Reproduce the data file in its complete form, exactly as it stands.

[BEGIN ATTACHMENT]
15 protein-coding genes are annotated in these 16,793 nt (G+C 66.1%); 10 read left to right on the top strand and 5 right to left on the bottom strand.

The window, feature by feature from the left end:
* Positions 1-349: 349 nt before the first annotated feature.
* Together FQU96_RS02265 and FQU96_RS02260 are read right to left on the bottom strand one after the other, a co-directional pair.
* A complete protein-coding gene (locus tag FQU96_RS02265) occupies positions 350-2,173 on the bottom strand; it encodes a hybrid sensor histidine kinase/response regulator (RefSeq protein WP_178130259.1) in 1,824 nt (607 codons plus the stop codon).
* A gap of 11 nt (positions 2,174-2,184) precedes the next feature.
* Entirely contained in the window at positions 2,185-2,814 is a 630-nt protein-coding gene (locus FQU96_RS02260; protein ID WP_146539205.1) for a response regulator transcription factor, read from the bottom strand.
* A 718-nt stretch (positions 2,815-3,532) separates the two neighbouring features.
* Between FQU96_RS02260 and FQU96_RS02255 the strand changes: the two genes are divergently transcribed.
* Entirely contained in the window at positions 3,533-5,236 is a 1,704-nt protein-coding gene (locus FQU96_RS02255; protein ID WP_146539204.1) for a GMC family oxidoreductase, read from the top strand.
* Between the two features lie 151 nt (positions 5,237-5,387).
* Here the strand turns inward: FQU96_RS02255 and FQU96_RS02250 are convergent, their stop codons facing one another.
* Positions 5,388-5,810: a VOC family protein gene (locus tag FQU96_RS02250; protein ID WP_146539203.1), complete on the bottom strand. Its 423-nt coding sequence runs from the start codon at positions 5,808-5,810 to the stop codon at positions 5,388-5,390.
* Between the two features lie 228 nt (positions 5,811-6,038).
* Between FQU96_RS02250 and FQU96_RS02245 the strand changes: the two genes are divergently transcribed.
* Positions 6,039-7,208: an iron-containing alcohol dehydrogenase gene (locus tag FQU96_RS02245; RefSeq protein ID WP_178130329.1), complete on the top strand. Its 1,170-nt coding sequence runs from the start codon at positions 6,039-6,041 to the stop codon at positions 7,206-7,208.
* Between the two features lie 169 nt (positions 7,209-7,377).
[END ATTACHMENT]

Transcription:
15 protein-coding genes are annotated in these 16,793 nt (G+C 66.1%); 10 read left to right on the top strand and 5 right to left on the bottom strand.

The window, feature by feature from the left end:
* Positions 1-349: 349 nt before the first annotated feature.
* Together FQU96_RS02265 and FQU96_RS02260 are read right to left on the bottom strand one after the other, a co-directional pair.
* A complete protein-coding gene (locus tag FQU96_RS02265) occupies positions 350-2,173 on the bottom strand; it encodes a hybrid sensor histidine kinase/response regulator (RefSeq protein WP_178130259.1) in 1,824 nt (607 codons plus the stop codon).
* A gap of 11 nt (positions 2,174-2,184) precedes the next feature.
* Entirely contained in the window at positions 2,185-2,814 is a 630-nt protein-coding gene (locus FQU96_RS02260; protein ID WP_146539205.1) for a response regulator transcription factor, read from the bottom strand.
* A 718-nt stretch (positions 2,815-3,532) separates the two neighbouring features.
* Between FQU96_RS02260 and FQU96_RS02255 the strand changes: the two genes are divergently transcribed.
* Entirely contained in the window at positions 3,533-5,236 is a 1,704-nt protein-coding gene (locus FQU96_RS02255; protein ID WP_146539204.1) for a GMC family oxidoreductase, read from the top strand.
* Between the two features lie 151 nt (positions 5,237-5,387).
* Here the strand turns inward: FQU96_RS02255 and FQU96_RS02250 are convergent, their stop codons facing one another.
* Positions 5,388-5,810: a VOC family protein gene (locus tag FQU96_RS02250; protein ID WP_146539203.1), complete on the bottom strand. Its 423-nt coding sequence runs from the start codon at positions 5,808-5,810 to the stop codon at positions 5,388-5,390.
* Between the two features lie 228 nt (positions 5,811-6,038).
* Between FQU96_RS02250 and FQU96_RS02245 the strand changes: the two genes are divergently transcribed.
* Positions 6,039-7,208: an iron-containing alcohol dehydrogenase gene (locus tag FQU96_RS02245; RefSeq protein ID WP_178130329.1), complete on the top strand. Its 1,170-nt coding sequence runs from the start codon at positions 6,039-6,041 to the stop codon at positions 7,206-7,208.
* Between the two features lie 169 nt (positions 7,209-7,377).